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America's Saudi problem in its anti-IS coalition

Saudi Arabia sentenced dissident Shiite cleric Nimr Baqir al-Nimr to death today. That's trouble for a strategy that rests on ending sectarianism in Iraq.

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    A Bahraini man cycles past images of jailed Shiite political activists, including Saudi Sheik Nimr al-Nimr (far l., r., and 3rd r.), Bahrainis Abdul Wahab Hussein (2nd l.), and Abdul Hadi al-Khawaja, Oct. 15.
    Hasan Jamali/AP
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Following two years in jail, most of that time in solitary confinement, Saudi Arabia sentenced dissident Shiite cleric Nimr Baqir al-Nimr to death today for leading demonstrations and "inciting sectarian strife." Mr. Nimr's predicament – and that of at least 5 other Shiite activists Saudi Arabia has sentenced to death this year – illustrates a problem for the US strategy for taking on the so-called Islamic State in Iraq.

The Obama administration believes that a non-sectarian government in Iraq is the key answer to the country's problems. There's little doubt that the Shiite dominated politics that emerged after the US invaded Iraq in 2003 has fueled support for IS among the country's Sunni Arabs.

But with country's like Saudi Arabia in the coalition the US is trying to build against IS, you have one of the greatest forces for sectarianism in the region. Nimr has long been an influential figure among Saudi Arabia's repressed Shiite minority, who are concentrated in the country's oil-rich east.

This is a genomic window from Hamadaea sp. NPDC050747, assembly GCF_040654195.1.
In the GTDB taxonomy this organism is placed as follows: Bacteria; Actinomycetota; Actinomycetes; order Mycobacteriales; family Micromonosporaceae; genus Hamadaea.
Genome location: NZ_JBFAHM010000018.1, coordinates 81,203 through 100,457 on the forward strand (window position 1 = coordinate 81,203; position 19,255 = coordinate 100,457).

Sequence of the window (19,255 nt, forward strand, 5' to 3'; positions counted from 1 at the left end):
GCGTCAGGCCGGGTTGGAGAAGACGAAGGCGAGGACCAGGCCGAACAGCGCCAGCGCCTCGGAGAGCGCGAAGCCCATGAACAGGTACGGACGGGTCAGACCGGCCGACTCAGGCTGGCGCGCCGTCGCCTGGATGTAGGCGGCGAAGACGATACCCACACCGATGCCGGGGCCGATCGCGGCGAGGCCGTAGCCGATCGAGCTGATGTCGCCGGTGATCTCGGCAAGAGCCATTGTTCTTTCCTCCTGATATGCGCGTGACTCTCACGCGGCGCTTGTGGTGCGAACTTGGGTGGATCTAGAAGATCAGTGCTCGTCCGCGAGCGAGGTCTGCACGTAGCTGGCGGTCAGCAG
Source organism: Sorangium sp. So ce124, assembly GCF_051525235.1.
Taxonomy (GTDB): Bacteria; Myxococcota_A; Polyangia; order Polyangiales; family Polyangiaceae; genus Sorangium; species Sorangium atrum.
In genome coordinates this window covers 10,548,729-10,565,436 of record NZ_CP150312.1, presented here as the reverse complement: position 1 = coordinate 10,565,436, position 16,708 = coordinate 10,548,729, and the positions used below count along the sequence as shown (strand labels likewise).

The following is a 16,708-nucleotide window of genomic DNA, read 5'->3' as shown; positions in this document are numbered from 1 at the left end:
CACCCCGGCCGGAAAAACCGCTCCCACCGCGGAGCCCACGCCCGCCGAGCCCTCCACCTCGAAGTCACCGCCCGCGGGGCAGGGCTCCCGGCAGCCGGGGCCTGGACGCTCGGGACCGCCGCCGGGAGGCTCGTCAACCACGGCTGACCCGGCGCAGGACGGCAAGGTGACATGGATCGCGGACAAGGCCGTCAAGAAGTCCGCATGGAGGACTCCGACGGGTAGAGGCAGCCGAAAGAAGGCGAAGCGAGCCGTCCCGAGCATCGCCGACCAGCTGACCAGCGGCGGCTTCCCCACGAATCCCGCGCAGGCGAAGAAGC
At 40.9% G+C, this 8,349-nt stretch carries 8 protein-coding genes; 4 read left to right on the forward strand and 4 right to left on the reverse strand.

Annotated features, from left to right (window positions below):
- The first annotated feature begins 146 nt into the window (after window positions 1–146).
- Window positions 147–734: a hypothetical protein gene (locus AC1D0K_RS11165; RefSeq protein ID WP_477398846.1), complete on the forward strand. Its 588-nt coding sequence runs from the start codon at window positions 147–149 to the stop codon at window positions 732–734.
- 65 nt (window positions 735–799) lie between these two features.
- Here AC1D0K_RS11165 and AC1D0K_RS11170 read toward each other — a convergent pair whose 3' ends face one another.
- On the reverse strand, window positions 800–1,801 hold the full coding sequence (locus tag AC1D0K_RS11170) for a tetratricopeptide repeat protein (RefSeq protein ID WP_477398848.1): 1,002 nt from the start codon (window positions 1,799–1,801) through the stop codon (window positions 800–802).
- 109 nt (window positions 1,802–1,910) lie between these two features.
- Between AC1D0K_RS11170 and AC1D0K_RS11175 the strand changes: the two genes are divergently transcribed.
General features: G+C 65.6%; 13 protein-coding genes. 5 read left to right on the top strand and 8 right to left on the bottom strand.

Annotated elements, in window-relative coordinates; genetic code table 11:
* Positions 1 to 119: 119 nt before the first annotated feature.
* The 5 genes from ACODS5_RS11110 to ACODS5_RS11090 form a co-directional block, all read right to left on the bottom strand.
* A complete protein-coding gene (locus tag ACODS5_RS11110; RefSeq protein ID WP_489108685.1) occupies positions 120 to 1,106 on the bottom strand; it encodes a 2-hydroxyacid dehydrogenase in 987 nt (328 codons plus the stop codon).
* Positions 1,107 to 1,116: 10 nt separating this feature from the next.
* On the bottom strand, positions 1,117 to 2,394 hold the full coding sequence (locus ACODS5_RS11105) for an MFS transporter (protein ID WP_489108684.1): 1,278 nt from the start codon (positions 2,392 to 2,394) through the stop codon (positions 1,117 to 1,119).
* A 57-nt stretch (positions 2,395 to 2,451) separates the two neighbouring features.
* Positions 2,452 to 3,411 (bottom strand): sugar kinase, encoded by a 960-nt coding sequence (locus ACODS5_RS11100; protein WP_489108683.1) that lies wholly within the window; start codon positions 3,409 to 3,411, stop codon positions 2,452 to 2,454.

“The death sentence against Sheikh Nimr Baqir al-Nimr is part of a campaign by the authorities in Saudi Arabia to crush all dissent, including those defending the rights of the Kingdom’s Shi’a Muslim community,” Said Boumedouha, deputy director of Amnesty International’s Middle East and North Africa Program, said in a statement. "The shocking death sentence against Sheikh al-Nimr followed by the arrest of his brother in court today illustrate the lengths Saudi Arabia will go to in their quest to stop Shi’a activists from defending their rights. Sheikh al-Nimr must be released and Saudi Arabia must end its systematic discrimination and harassment of the Shi’a community."

With allies like this, and ongoing close military ties between the US and Saudi Arabia, it's hard for President Obama or Secretary of State John Kerry to convince Iraq's Shiite leaders that they're taking their interests to heart.

Saudi prosecutors over the summer argued that Nimr should be beheaded – the typical form of execution in the Kingdom – and then crucified in a public square for the crime of "speaking against God." However, if the sentence is carried out, it appears the crucifixion isn't currently planned.

Saudi Arabia has beheaded at least 41 people so far this year, and by no means all of those killed were murderers themselves. Four members of a family were beheaded in August for smuggling hashish. That same month, a woman was executed for practicing "sorcery."

Toby Craig Jones, a professor of Middle Eastern history at Rutgers, wrote about Nimr and his significance to the country's Shiites in 2008:

In addition to the diplomatic response by the 85 activists, there has also been a surge of hostility in some circles. The Shi`a cleric Nimr al-Nimr, who has long rejected the willingness of figures such as Hassan al-Saffar and Jaafar al-Shayib to work within the political system for the amelioration of Shi`a grievances, recently stated publicly that “we stand with Iran, heart and soul, and with all our resources." While al-Nimr’s harangue was directed at the United States and American hostility toward Iran, it should also be read as a response to the unwillingness of the Saudi regime to address the endemic sectarianism inside the kingdom as well as a signal that the moderation that has dominated Saudi Shi`a politics since the early 1990s is under fire from within the community. Al-Nimr declared that “we fear no one, be they regimes, arrogant powers, or mercenary pens.”

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